Lawrence’s dream for Melco’s future

A strong relationship with the government and a new direction for the Crown Macau is upholding the confidence of Melco PBL Entertainment’s CEO, Lawrence Ho, in the company’s future in Asia’s Las Vegas.

Earlier this month Melco PBL announced a USD 142 million loss for the nine months ending September 30. The third quarter saw the company lose USD 45.2 million, five times the loss sustained in the same period last year.

While the poor result was blamed on license and opening costs, the company is confident a high-roller strategy will move it into the black.

Crown Macau is in the process of reverting to an almost totally VIP-focused casino, with some 187 tables to be dedicated to VIP gamers and a maximum of 60 for the mass market.

It is not so much a new idea but a reversion back to the original plan, according to Mr Ho.

“That was the original vision three years back and when it opened we kind of went away from that,” he said.

“I think in hindsight, the original vision that I had was completely right and that’s why we’re going back to the original track.”

Market revenue from VIP Baccarat tables continued to climb last quarter to 13.668 billion patacas or a 67 percent share of the games of fortune revenue.

The next earner for casinos is mass market baccarat that pulled in just over 4 billion patacas for the nine months until September 30.

Contracts with some 20 junket operators, who will bring VIP gamers to the casino and finance their high stake betting, is the basis of Crown Macau’s strategy.

At a cheque presentation ceremony yesterday for a 1.4 million patacas donation to the International School of Macao, Mr Ho said plans for the City of Dreams Cotai project were also now on track.

“We have received the contract from the government (for the land) and have agreed to it and now we are waiting for the gazettal,” he said.

Although not receiving the land that was originally asked for, Mr Ho hopes the company’s investment in Macau will help with future negotiations.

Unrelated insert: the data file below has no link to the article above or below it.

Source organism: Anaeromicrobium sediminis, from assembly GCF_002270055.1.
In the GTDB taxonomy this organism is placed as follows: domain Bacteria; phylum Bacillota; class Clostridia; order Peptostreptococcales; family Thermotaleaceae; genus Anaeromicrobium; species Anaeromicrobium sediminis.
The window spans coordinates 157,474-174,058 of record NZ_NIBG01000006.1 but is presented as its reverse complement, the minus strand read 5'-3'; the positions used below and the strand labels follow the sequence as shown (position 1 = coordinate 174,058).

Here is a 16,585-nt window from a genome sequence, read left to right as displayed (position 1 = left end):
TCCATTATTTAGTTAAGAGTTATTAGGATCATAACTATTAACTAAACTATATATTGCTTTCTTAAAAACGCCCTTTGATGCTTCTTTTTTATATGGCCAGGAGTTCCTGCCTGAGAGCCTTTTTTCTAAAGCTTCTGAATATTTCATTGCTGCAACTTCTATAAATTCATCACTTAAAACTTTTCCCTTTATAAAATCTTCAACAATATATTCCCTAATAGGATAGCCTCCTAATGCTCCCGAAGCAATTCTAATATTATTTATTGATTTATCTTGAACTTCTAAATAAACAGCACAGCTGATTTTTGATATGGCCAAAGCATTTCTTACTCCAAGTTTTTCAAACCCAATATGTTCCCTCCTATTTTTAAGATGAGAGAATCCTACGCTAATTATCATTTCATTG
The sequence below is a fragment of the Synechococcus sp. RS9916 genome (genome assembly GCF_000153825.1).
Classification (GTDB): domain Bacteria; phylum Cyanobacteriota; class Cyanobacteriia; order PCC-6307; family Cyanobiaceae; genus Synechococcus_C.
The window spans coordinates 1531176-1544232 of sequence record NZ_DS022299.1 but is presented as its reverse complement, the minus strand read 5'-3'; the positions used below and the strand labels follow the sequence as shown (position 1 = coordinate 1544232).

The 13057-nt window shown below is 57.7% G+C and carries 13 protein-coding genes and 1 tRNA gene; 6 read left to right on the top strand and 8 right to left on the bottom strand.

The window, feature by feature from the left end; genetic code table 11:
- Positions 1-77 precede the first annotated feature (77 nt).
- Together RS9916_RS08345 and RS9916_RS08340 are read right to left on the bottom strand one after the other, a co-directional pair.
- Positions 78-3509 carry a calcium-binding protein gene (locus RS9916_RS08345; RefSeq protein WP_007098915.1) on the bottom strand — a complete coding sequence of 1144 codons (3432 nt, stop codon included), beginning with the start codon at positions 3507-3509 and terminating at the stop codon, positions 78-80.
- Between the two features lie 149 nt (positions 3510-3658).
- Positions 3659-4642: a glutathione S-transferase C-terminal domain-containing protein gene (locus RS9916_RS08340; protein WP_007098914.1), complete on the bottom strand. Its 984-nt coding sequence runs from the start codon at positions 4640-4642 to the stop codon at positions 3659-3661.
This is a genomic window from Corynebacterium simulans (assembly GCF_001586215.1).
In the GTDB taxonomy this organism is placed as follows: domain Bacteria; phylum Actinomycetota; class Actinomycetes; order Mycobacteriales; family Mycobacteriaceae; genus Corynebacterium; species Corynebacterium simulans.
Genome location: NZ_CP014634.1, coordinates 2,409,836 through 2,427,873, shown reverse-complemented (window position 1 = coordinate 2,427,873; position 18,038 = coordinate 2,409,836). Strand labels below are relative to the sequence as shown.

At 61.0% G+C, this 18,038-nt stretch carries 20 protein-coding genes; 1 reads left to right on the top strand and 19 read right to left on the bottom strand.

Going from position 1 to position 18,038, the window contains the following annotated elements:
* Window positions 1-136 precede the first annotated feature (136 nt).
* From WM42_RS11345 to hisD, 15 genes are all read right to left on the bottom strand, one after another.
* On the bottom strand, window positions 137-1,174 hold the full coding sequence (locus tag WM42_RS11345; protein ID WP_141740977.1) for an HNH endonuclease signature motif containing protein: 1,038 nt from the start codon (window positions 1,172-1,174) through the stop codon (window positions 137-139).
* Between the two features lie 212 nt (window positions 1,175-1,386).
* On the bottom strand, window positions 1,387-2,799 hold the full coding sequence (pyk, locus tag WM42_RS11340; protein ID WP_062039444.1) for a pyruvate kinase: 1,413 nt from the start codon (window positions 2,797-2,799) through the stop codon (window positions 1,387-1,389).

“Melco PBL Entertainment, you could make an argument, other than SJM who have been here for 40 years, have invested probably the most in Macau,” he said.

“If you look at what we had to invest in the gaming license, we bought it for 900 million, we’re putting close to 3 billion dollars into City of Dreams, we put about 550 million into Crown Macau so we hope that we have more opportunities and the government gives us opportunities.”

Melco PBL are targeting a March 2009 opening date for phase one of the City of Dreams project, which will include a 420,000 square foot casino and approximately 145,000 square feet of retail space, as well as the 370-room Hard Rock Hotel and Crown Towers Hotel, Cotai, with approximately 300 rooms, suites and villas.

The company will be hoping its relationship with the government will help the development of its first peninsula site, tentatively named Trinity.

The company pushed back a HKD 1.5 billion land purchase from July this year until mid 2008, and reportedly is targeting a 2010 opening for the HKD 5.8 billion resort-casino.

Yesterday Mr Ho said plans were not concrete and the company was assessing the effect of the first Cotai project on the peninsula.

“We’re 100 percent committed to building it (Trinity project),” he said.

“We want to see how the market plays out. Obviously the Venetian is a big draw away from the Peninsula so we just want to study that.”